Chicago mom preserves cultural holiday traditions

Soon, millions of people around the world will be celebrating the holidays. It’s one of the most beautiful times of the year with sparkling holiday lights adorning homes in nearly every neighborhood and a fluffy blanket of snow covering the trees. I absolutely love the holidays. Whether it’s Christmas, Hanukkah, Kwanzaa, Boxing Day or any one of the international holidays celebrated this winter, every family has their own traditions. For some families that means getting together on Christmas day to open gifts and for others it means leaving some milk and cookies for Santa.

With my mixed ethnic background of Puerto Rican, German and Polish, my family’s holiday traditions are a bit of a hodgepodge of cultural customs. I’m lucky to be able to pass down to my kids the traditions I grew up with – the things that made the holidays extra-special for me. Each, in their own special way, that celebrates my eclectic heritage.

Before the holidays officially begin, my kids eagerly anticipate the first of December. That’s when we begin observing the Advent calendar, a tradition that began in Germany. Each day in December leading up to Christmas, my kids get a small treat – a nice build-up to the big day.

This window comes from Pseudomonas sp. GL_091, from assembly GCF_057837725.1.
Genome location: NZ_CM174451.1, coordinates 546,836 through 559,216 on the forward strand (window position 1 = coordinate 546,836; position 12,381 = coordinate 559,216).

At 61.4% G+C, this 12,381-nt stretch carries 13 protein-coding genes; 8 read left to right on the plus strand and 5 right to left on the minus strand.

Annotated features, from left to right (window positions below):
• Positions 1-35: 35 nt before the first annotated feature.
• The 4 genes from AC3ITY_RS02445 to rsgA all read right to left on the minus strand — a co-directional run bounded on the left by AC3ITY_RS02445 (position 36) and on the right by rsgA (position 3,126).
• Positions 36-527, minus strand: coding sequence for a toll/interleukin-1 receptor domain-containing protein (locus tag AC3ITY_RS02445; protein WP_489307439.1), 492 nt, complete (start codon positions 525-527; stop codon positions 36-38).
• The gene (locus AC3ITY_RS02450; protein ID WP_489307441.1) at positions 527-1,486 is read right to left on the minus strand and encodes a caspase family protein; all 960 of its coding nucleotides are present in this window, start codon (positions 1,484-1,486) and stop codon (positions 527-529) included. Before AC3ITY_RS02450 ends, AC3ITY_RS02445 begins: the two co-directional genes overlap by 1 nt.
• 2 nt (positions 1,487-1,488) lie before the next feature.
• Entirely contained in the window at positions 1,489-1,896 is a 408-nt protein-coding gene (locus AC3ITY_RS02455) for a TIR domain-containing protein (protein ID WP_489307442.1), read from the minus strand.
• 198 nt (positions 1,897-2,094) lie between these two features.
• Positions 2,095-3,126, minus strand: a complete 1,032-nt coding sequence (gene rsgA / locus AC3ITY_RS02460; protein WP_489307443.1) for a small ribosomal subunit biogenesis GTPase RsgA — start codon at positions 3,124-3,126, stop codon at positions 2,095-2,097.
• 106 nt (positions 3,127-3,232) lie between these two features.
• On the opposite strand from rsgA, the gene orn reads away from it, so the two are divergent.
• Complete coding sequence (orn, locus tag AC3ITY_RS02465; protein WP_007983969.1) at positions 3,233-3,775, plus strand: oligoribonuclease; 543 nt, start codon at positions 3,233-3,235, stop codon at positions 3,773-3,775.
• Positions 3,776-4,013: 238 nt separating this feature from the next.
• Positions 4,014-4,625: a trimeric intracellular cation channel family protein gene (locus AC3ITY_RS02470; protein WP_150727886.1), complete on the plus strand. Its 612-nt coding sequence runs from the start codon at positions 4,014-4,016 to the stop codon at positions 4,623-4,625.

One of my favorite activities leading up to the holiday is baking. Each year, much to the delight of our family and friends, my mom and I bake kolacky cookies using my grandmother’s secret recipe. Traditional Polish kolackys are light and flaky fruit-filled pastries and they are delicious. It’s one tradition that I’m glad to pass on to my kids.

Finally, my Puerto Rican heritage allows us to celebrate Dia de los Reyes or Three Kings Day. On January 6, Three Kings Day celebrates the three wise men that visited Christ in Bethlehem. Traditionally, children place an empty box of hay (to feed the donkeys) under their beds and wait for the three wise men to visit while they sleep and leave a small gift. While we don’t leave hay under our beds anymore, my family still gets together on Three Kings Day. It’s just another way we spend time together as a family around the holidays.

I truly hope my kids continue these traditions with their own families when they’re older.

I hope they realize the importance of these traditions and that they serve to bring them closer together.

I hope our traditions give deeper meaning to the holidays and they make the season more enjoyable for them.

I hope our traditions become a part of who they are and that they continue to be passed down through the generations.

So no matter what you have planned this year, I hope you get to spend some time with friends and family this holiday season because, to me, that’s what the holidays are all about.

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